Emerson: A Collection of Critical Essays

Emerson: A Collection of Critical Essays

Emerson: A Collection of Critical Essays

Emerson: A Collection of Critical Essays

Excerpt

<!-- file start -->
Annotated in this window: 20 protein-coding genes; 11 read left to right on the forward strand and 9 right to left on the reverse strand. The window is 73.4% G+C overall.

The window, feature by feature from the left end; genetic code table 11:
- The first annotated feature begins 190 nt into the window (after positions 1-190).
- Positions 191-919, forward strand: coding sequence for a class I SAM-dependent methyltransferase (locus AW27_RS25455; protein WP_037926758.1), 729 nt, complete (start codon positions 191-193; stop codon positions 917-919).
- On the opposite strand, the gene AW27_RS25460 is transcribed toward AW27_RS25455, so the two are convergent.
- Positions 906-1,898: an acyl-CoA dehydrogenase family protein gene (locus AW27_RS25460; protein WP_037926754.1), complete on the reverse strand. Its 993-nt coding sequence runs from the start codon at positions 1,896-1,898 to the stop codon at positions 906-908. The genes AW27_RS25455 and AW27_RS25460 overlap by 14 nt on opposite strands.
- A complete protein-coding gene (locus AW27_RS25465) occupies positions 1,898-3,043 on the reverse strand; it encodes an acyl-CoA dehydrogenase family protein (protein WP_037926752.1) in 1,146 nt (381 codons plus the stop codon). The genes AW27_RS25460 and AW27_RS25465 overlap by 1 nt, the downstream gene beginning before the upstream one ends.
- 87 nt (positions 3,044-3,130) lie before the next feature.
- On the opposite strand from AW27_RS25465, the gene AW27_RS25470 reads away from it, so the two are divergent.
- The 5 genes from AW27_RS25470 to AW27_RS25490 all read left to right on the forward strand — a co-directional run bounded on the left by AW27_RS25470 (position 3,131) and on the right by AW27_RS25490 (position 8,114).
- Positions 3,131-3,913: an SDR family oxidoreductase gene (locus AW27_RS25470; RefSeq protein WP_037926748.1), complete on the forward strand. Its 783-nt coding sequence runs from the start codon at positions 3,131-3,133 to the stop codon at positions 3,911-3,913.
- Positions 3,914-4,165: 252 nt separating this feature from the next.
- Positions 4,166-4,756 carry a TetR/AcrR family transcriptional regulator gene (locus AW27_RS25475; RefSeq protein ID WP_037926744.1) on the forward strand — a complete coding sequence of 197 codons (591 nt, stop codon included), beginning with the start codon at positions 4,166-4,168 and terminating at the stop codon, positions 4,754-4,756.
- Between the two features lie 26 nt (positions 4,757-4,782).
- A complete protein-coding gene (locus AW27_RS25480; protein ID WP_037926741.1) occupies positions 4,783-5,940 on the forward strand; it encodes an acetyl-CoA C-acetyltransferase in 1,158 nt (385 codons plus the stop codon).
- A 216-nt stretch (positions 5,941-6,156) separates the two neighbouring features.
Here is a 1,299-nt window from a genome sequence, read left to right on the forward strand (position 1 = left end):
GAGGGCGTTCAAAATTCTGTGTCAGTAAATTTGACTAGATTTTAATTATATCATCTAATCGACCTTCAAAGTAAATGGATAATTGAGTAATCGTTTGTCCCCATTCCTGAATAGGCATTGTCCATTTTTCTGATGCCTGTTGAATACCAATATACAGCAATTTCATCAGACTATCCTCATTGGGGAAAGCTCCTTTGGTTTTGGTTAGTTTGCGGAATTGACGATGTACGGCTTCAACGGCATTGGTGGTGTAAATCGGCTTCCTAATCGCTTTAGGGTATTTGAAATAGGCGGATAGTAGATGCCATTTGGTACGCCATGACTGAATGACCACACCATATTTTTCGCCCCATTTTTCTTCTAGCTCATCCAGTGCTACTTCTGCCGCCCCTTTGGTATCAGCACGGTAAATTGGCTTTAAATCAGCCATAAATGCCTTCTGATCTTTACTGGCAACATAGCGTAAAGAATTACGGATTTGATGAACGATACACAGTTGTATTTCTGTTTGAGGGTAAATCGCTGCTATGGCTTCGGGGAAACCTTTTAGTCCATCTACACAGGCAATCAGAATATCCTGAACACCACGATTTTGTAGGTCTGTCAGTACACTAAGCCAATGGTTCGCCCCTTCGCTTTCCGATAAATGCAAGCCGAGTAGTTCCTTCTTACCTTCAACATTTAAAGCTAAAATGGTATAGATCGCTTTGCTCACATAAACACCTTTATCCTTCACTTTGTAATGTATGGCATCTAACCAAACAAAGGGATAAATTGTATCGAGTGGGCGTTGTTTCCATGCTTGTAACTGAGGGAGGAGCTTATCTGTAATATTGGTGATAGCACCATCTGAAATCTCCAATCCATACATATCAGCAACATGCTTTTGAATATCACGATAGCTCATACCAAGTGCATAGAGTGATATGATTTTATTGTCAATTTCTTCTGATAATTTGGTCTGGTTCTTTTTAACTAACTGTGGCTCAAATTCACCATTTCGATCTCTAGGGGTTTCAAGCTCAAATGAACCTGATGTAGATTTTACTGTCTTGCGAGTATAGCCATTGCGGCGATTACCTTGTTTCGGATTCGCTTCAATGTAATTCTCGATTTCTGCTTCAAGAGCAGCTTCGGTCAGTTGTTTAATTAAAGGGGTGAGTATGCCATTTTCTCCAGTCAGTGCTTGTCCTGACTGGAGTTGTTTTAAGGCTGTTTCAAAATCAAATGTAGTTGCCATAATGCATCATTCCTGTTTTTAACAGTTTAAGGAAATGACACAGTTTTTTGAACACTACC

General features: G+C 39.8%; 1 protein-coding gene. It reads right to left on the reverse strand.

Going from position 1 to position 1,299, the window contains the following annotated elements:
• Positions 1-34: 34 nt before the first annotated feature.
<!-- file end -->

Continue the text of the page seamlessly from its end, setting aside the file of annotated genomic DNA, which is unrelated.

In his lecture on Emerson, Matthew Arnold told his Boston audience that when he had been an undergraduate student at Oxford, voices were in the air that still haunted his memory, one of them that of Emerson: "a clear and pure voice, which for my ear, at any rate, brought a strain as new, and moving, and unforgettable as the strain of Newman, or Carlyle, or Goethe." Other English critics confessed to the same lasting influence of Emerson. "What place Emerson is to occupy in American literature is for America to determine," said Augustine Birrell in 1887, ". . . but here at home, where we are sorely pressed for room, it is certain that he must be content with a small allotment, where, however, he may forever sit beneath his own vine and figtree, none daring to make him afraid. Emerson will always be the favorite author of somebody; and to be always read by somebody is better than to be read first by everybody and then by nobody." Sixteen years later, in 1903, when the Emerson centenary was celebrated in England and the United States, Birrell told his audience that after thirty-five years he still remembered lines and passages from Emerson which he had first read "with a shiver of excitement." Thousands of readers on both continents will never forget to their dying day, he said, "the very place and year when first their souls vibrated to the strange charm, the infinite courage, the inbred composure, the spiritual independence of this New Englander." Testimony abounds to the lasting impact that Emerson had on the minds and character of men in his own generation and later, in his own country and elsewhere. "The only firebrand of my youth that burns to me as brightly as ever," wrote Mr. Justice Holmes at the age of 89, "is Emerson." And Robert Frost in 1959 expressed his belief that--with Jeffer

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